Biblical And Media Stereotypes Of Women


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Biblical And Media Stereotypes Of Women

  1. 1. By Marissa Banning
  2. 2.  A stereotype is defined as creating an on oversimplified, false, or generalized portrayal of a group of people. They are often inaccurate and derogatory.  Stereotypes prejudge a person’s ability, skills, and personality based on unfair assumptions about racial, physical, or cultural traits. [YSU]
  3. 3.  As seen in pop  Though many culture, strides and depictions of females milestones have are chock full of the been made in the predominately last 20 years on white, desperately these thin, and scantily portrayals, the clad. stereotypes unfortunately remain.
  4. 4.  Articles and advertisements in women’s magazines often paint of picture that if a woman is thinner and more youthful, she’ll have an all- around, more successful life.  By presenting a bodily ideal difficult to main, additionally, cosmetics and diet products companies are assuring themselves economic prosperity.  American women currently invest between $40 & $100 billion dollars annually in the diet industry and are likely to spend on the higher end of the scale if they are insecure. [Beauty]
  5. 5.  Research shows that exposure to women like the air-brushed and made-up ones depicted in print media is linked to depression, loss of self-esteem, and the development of unhealthy eating habits in women and girls. [“Beauty”]
  6. 6.  Anorexia Nervosa and  The Canadian Women’s Related Eating Health Network were Disorders,Inc. reported shocked and concerned that one out of every to find that such four college-aged measures were being women use unhealthy taken by children as methods of weight young as five and six, control, including, fastin proving that the pressure g, skipping meals , over- to be thin crosses all age exercising, laxative demographics. abuse, and self-induced [“Beauty”] vomiting.
  7. 7.  A 2006 study entitled “Appearance in Culture in Nine-Twelve Year Old Girls: Peer and Media Influences on Body Disattisfaction” showed that almost half of all pre-adolescent girls want to be thinner and have engaged in and are aware of dieting concepts. [Beauty]
  8. 8.  In 2003, Teen Magazine reported that thirty-five percent of girls ages 6- 12 have been on at least one diet.  The study also showed that 50-70% of normal weight girls believe they are fat.  Generally, ninety percent of women are dissatisfied with their bodies in some way. [“Beauty”]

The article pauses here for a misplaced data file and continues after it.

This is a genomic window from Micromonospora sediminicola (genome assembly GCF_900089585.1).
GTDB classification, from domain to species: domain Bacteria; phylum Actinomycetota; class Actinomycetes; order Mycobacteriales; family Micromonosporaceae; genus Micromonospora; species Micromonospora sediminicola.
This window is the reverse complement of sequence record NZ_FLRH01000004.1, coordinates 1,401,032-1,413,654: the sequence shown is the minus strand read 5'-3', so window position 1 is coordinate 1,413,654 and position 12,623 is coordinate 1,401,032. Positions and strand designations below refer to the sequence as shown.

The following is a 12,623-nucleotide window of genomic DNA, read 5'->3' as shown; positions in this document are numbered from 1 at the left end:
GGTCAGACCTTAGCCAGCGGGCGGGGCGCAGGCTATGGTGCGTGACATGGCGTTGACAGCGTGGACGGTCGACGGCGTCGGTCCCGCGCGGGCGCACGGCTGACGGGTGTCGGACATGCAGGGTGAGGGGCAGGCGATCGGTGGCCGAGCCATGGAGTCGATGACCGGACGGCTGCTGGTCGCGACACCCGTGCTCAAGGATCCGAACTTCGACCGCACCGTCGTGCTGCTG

9. 9.  . The number of girls who seek Barbie doll- esque proportions is a fast growing epidemic.  In 2006, it was estimated that over 450,000 Canadian women were affected by an eating disorder. [“Beauty”]
  10. 10.  Women’s magazines contain 10 ½ more ads and articles promoting weight loss than men’s do.  Over ¾ of the covers on women’s magazines include at least one message about how to change one’s bodily appearance. [Beauty]
  11. 11.  Television and movies reinforce thinness as a measure of a woman’s worth.  Three-fourths of the female characters in situation comedies are underweight, with only about 20% being average.  Heavier female characters tend to receive negative remarks from the males in the show, at which the audience tends to find amusement and humor in more than eighty-percent of the time.[Beauty]
  12. 12.  Despite reforms  Modern models weigh concerning twenty-three percent less diversity, models’ weights than the average woman, and compared to twenty years Photoshopping, advertisin ago when they were only g is what still ultimately eight- percent lighter. drives the motto, quot;Thin is [Beauty] in.” because of backlash.  These models are believed to sell more products for the company.
  13. 13.  The mass media  Many women choose to barrages women with internalize these the idea that the female stereotypes and begin to form is something to solely judge themselves perfected. by the media’s  Real bodies have standards. become almost invisible  These “ideals” also cause in mass publications, women to compare due to further backlash themselves to one and financial success. another and fuels competitiveness in the dating world to see who is the most attractive and desirable to men.